By Rob Kimm
From The Next Bite – ESOX Angler Magazine 2006 Fall Issue
I fish a fair numbers of hours nearly every week of the Minnesota muskie season. The odd trip to more exotic destinations aside, I spend much of this time on a fairly small number of favorite waters. Totaled up over the season, I’ve booked a lot of time on these lakes by the end of August. By the time fall rolls around, I’ve got a pretty good handle on what’s happening—which spots have been consistently good, and which, for whatever reason, have been stinkers this year, which techniques have been working and which ones, due to overuse by other anglers or changes in fish location and activity, haven’t done much.
Come fall, I’m in a pretty comfortable relationship with these lakes. Oh, day to day things change somewhat. Weather, fishing pressure, water conditions—these things can all stir up the mix now and then. But by and large, as things swing from summer into early fall, and on to the end of the season, life’s good. The kerfuffles, flubulations, the wherefores and why’s of why muskies do what they do and why the don’t do what they should, the hyperkinetic gotta get at ‘em-ness of early season, all long past. I’m ready to just go fish for the things. I will catch them, or I will not.
On these lakes, and on many of your favorites in the same part of the country (and I say this with certainty), one of the best ways to stay away from the ‘will not’ side of that equation is to fish jigs.
With so many more traditional fall tactics like jerkbaits, cast or trolled cranks, even live bait, jigs don’t often find a place in the arsenal for most fall muskie anglers. They should. Few baits better cover the range of location possibilities with less fuss, from fish deep on hard bottomed edges like points and reefs, to mid-depth flats where muskies prowl the remnants of summer’s weedbeds, to shallow sand, rock, or gravel bars. Fewer still cover the range of potential fish moods you’re likely to find in fall so thoroughly.
What’s great about jigs this time of year is they can be what you need them to be simply by changing the way they’re fished. Active fish on a shallow rock reef? Zip them along just under the surface, with just a pause now and then to trigger following fish. Fish parked on a deep weedline? Count them down so they’re just ticking the weed tops, and swim them in, wobbling and thumping along.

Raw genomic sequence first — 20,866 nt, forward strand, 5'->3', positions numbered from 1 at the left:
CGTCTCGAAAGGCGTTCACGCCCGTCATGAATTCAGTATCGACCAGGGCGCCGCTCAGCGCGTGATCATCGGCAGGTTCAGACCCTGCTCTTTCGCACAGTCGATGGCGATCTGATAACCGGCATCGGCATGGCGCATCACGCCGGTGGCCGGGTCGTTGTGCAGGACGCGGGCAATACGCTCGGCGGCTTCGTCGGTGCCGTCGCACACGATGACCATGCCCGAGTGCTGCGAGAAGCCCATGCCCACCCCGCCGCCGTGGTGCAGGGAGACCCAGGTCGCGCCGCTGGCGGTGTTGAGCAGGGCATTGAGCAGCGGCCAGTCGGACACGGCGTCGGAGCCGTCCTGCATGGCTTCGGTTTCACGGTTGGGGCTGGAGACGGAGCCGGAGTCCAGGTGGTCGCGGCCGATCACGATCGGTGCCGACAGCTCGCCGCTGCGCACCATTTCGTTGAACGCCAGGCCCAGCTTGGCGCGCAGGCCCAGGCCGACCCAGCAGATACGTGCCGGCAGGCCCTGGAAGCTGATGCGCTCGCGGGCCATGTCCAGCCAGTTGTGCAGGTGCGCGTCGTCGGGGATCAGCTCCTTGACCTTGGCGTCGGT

But hold on. Before we get too far into that part of the story, better talk about the jigs themselves a little bit first, as in, which ones I’m talking about, and which ones I’m not.
The Cobra Jig came about as a result of conversations between Steve Herbeck and I that began about 5 years ago, says Bait Rigs Tackle Co. co-owner Joe Puccio. When we looked at a lot of the jigs out there, all of them were lacking something, whether it was head design, weight distribution, hook design or quality. Steve recognized the need for a better tool what the world needed was a true muskie jig. It was something I d wanted to do for a while: build a muskie jig that was really a tool built for that purpose.
|Developing the Esox Cobra Jig
Esox Cobra Jig Available in 4 Sizes
The Esox Cobra Jig is a prime example of muskie and pike jigs evolving past plain ball or dart heads to purpose-built swimming jigs, with design features specifically crafted to optimize performance using horizontal presentations.
Key to the Esox Cobra Jig s performance is a unique head design, built on a modified Kahle Mustad UltraPoint hook. The wedge-shaped head places the center of balance of the head slightly farther back on the hook. Most jigs are a weight-forward design, says Puccio, which is great for a vertical presentation, but not necessarily for horizontal or semi-horizontal approaches. The Cobra head is a weight-center head. The weight is distributed so the bait stays horizontal on the retrieve, and when paused.
ESOX Cobra Shadtail Swimbait 6 Inch
The weight-center design is complimented by a unique feature of the Cobra a concave rather than flat bottom on the jighead. Most jigs have no inherent action of their own, says Puccio. We wanted something that.
Many of the jigs currently being marketed as muskie jigs aren’t much more than outsized bass jigs. Bass jigs, big or not, aren’t muskie jigs. They have to do different things, and what makes a good muskie jig doesn’t necessarily make a good bass jig. Bass jigs often have hooks that just aren’t up to snuff for penetrating bony mouths. In many cases, the fiber weedguards are far too stiff, and frankly, they’re often not needed at all. Bulbous rounded jigheads are ideal for a well-balanced vertical fall, but poorly suited for the horizontal presentation most often used with muskies, where staying flat while swimming over and through modestly dense cabbage and coontail, or over sand and rocks, is a much more important capability than punching vertically through heavy vegetation.
The jig I’m looking at as I write this, an Esox Cobra head from Bait Rigs Tackle, is a good example of what a good muskie jig should be. The head is wedge-shaped with the hook eye at the very point to slide through weeds, pushing stalks away from the hook point. The balance is right for a horizontal retrieve, with the weight set back on the hook rather than centered under the line tie, so the bait falls horizontally, and rides slightly nose-up on the retrieve. A slight concave dish to the flat bottom of the head gives these jigs a subtle action of their own—a slight shimmy on a straight retrieve, and a gliding swim on the fall. A rubber skirt adds bulk and movement. The hook is a modified Kahle-style Mustad Ultrapoint. At 5/0, it’s not overly-large, and fairly light wire actually, but with a wide bite, and scary sharp. Many muskies that hit jigs will be hooked right in the top of the mouth, and a razor sharp but thinner diameter hook is easier to sink into a bony mouth than heavier hooks. There’s no weedguard on the standard Cobra, and often they’re not necessary anyhow. The wedge head is weed free enough— surprisingly so in fact—for most situations, especially in fall. Throughout spring and summer, I’ll generally use 1/2 or 3/4 ounce Cobras. In fall, 3/4 or 1 ounce models are a little more efficient.